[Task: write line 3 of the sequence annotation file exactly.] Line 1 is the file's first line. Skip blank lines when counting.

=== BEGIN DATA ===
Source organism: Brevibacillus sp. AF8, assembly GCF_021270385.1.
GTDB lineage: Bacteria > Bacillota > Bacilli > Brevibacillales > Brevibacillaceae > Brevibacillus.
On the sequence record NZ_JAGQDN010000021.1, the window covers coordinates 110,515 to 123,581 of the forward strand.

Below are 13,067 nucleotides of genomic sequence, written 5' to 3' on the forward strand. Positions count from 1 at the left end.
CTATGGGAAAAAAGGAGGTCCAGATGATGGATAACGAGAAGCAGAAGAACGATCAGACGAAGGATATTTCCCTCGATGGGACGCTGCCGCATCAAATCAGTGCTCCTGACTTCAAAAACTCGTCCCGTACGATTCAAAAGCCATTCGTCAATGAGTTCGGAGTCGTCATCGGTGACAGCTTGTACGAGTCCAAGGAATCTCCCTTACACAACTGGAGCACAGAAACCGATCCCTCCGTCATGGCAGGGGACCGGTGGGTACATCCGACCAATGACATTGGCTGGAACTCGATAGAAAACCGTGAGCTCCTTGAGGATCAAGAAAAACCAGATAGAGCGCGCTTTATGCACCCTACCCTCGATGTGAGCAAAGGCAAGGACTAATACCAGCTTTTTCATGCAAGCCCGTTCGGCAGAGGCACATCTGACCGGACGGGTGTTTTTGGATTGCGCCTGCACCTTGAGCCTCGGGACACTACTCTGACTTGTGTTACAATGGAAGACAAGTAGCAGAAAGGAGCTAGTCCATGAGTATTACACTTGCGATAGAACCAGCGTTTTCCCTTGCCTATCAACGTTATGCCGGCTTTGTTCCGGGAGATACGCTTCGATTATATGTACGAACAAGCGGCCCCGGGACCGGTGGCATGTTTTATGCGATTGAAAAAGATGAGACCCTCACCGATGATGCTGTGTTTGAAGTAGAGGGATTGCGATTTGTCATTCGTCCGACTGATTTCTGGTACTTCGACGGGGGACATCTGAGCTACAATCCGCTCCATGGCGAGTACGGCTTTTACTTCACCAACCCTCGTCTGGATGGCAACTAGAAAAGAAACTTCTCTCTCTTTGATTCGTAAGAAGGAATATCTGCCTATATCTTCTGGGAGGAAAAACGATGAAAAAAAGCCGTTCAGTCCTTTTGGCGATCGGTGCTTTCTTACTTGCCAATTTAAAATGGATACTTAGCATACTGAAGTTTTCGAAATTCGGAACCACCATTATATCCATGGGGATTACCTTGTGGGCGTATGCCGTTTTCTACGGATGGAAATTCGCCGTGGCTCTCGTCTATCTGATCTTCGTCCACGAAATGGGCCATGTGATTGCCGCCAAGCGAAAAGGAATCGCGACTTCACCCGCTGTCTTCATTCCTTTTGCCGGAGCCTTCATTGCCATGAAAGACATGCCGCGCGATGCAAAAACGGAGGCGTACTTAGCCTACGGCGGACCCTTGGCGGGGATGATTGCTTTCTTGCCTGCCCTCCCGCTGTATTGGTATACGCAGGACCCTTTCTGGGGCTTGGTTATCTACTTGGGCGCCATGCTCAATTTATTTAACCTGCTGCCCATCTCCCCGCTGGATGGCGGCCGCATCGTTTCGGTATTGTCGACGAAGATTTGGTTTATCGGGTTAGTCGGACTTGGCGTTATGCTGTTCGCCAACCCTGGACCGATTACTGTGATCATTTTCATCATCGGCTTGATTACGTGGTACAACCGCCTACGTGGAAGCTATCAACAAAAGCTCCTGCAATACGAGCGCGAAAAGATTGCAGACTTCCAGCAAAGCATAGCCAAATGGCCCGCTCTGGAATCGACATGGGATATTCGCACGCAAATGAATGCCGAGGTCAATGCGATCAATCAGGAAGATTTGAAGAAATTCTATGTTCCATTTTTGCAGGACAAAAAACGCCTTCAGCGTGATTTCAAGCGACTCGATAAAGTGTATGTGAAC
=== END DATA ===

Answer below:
On the sequence record NZ_JAGQDN010000021.1, the window covers coordinates 110,515 to 123,581 of the forward strand.